Killip Classification for Heart Failure

Killip Classification for Heart Failure could be used in patients with confirmed acute coronary syndrome in both STEMI and NSTEMI for mortality prediction.

Can be used as part of the full clinical picture to help decide among treatment options, including reperfusion therapy and intra-aortic balloon pump placement. Predicts mortality in ACS and is validated for both STEMI and NSTEMI.

Killip Classification for Heart Failure

No signs of congestion
S3 and basal rales on auscultation
Acute Pulmonary oedema
Cardiogenic shock

Class 30-day mortality* In-hospital mortality** (historical interest only)
0 0 0

Killip classification:

Class INo signs of congestion
Class IIS3 and basal rales on auscultation
Class IIIAcute pulmonary oedema
Class IVCardiogenic shock


Class30-day mortality*In-hospital mortality** (historical interest only)

*From Khot 2003, which combined class III/IV owing to relatively smaller number of patients in class IV (0.3% of patients).
**From Killip 1967. Killip classification developed in the 1960s, before reperfusion therapy (thrombolytics, PCI); has been shown across several studies since then to still be predictive of mortality. However, mortality rates have declined significantly since the original study.

About the creator

Thomas Killip III, MD, is a professor of medicine and cardiology at Mount Sinai Beth Israel Hospital in New York City. He has published dozens of studies in cardiology since the 1960s. Dr. Killip is best known for the heart failure classification system that bears his name. To view Dr. Thomas Killip III’s publications, visit PubMed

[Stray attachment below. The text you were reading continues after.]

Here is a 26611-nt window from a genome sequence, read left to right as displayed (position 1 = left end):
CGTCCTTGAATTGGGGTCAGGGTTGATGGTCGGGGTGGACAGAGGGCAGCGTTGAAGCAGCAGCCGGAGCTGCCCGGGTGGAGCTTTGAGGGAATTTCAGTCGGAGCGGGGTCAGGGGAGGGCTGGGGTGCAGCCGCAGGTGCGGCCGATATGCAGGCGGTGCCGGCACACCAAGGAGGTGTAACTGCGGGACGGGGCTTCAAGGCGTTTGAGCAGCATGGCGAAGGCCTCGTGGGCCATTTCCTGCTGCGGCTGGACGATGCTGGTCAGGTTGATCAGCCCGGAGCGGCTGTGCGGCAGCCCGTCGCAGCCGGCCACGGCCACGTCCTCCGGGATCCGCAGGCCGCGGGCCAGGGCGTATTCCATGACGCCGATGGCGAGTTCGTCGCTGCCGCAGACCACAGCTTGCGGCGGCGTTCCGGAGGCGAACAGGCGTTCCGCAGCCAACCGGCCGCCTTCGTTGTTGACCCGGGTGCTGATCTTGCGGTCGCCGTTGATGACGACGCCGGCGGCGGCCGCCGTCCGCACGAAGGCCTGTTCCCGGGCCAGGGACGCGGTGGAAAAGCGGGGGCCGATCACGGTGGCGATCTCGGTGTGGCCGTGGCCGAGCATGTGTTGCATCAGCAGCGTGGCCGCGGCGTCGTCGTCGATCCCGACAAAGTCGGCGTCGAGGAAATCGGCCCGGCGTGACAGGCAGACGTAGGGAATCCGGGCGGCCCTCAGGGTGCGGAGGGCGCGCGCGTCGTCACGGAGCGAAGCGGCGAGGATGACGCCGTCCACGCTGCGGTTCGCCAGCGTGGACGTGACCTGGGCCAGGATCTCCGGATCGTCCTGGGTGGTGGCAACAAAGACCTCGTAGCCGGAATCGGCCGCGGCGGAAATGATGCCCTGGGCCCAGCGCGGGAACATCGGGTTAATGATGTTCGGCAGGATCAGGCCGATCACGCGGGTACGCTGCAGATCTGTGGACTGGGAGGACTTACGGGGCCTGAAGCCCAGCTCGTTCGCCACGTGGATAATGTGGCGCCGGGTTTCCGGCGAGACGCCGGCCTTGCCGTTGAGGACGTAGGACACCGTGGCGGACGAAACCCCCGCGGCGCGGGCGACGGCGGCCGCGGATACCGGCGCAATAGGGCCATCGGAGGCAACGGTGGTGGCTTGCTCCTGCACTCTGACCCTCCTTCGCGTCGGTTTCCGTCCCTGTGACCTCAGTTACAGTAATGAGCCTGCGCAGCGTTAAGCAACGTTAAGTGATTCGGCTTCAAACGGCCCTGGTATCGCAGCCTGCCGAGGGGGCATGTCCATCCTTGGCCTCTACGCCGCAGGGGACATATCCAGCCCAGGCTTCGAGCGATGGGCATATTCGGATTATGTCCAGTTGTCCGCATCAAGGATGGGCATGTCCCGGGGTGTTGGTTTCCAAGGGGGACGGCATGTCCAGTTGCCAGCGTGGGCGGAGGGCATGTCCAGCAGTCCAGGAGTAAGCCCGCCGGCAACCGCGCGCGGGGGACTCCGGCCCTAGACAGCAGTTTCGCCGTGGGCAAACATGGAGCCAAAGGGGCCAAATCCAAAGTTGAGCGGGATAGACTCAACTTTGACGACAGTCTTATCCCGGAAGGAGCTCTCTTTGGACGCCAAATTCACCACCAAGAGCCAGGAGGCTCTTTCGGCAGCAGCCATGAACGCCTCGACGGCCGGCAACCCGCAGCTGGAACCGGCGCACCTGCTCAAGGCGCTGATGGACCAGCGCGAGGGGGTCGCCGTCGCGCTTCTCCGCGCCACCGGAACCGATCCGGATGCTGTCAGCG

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  1. Thomas Killip III, John T. Kimball Treatment of myocardial infarction in a coronary care unit. Two year experience with 250 patients. Symposium on coronary care unit. 1967, Vol.20(4):P457-464. DOI:
  2. Khot UN, Jia G, Moliterno DJ, Lincoff AM, Khot MB, Harrington RA, Topol EJ. Prognostic importance of physical examination for heart failure in non-ST-elevation acute coronary syndromes: the enduring value of Killip classification. JAMA. 2003 Oct 22;290(16):2174-81. doi: 10.1001/jama.290.16.2174.  PMID: 14570953.
  3. DeGeare VS, Boura JA, Grines LL, O’Neill WW, Grines CL. Predictive value of the Killip classification in patients undergoing primary percutaneous coronary intervention for acute myocardial infarction. Am J Cardiol. 2001 May 1;87(9):1035-8. doi: 10.1016/s0002-9149(01)01457-6. PMID: 11348598.
  4. Nesković AN, Otasević P, Bojić M, Popović AD. Association of Killip class on admission and left ventricular dilatation after myocardial infarction: a closer look into an old clinical classification. Am Heart J. 1999 Feb;137(2):361-7. doi: 10.1053/hj.1999.v137.89744. PMID: 9924172.

Interactive OSCE Checklist – Emergency care of a patient with chest pain – Acute Coronary Syndrome with ST-segment elevation and equivalents


• Opening the consultation

• Availability of a defibrillator

• Presenting complaint

• History of presenting complaint

• Past medical history

• Drug history

• Physical examination

• Intravenous access

• Registration of a 12-channel ECG

• Express test for the determination of cardiac troponin, myoglobin, creatine phosphokinase-MB, if possible

• Making preliminary diagnosis

• Drug therapy (basic)

• Evaluation of the door-balloon time (the choice of further reperfusion strategy aimed as soon as possible to restore the coronary blood flow in the infarct-dependent artery)

• Call the nearest reperfusion center

• P2Y12 receptor inhibitor prescription depending on the chosen strategy of reperfusion therapy

• Carrying out thrombolytic therapy as needed

• Transportation to the nearest reperfusion center

Total: 0 / 62
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